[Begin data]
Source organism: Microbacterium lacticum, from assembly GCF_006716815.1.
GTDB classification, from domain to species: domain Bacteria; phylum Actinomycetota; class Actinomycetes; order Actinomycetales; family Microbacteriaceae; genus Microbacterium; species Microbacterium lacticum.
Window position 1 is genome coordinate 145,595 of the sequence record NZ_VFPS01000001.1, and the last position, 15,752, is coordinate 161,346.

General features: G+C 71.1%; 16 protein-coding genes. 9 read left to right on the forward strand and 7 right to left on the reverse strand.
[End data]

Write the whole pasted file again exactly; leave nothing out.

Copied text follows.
Source organism: Microbacterium lacticum, from assembly GCF_006716815.1.
GTDB classification, from domain to species: domain Bacteria; phylum Actinomycetota; class Actinomycetes; order Actinomycetales; family Microbacteriaceae; genus Microbacterium; species Microbacterium lacticum.
Window position 1 is genome coordinate 145,595 of the sequence record NZ_VFPS01000001.1, and the last position, 15,752, is coordinate 161,346.

General features: G+C 71.1%; 16 protein-coding genes. 9 read left to right on the forward strand and 7 right to left on the reverse strand.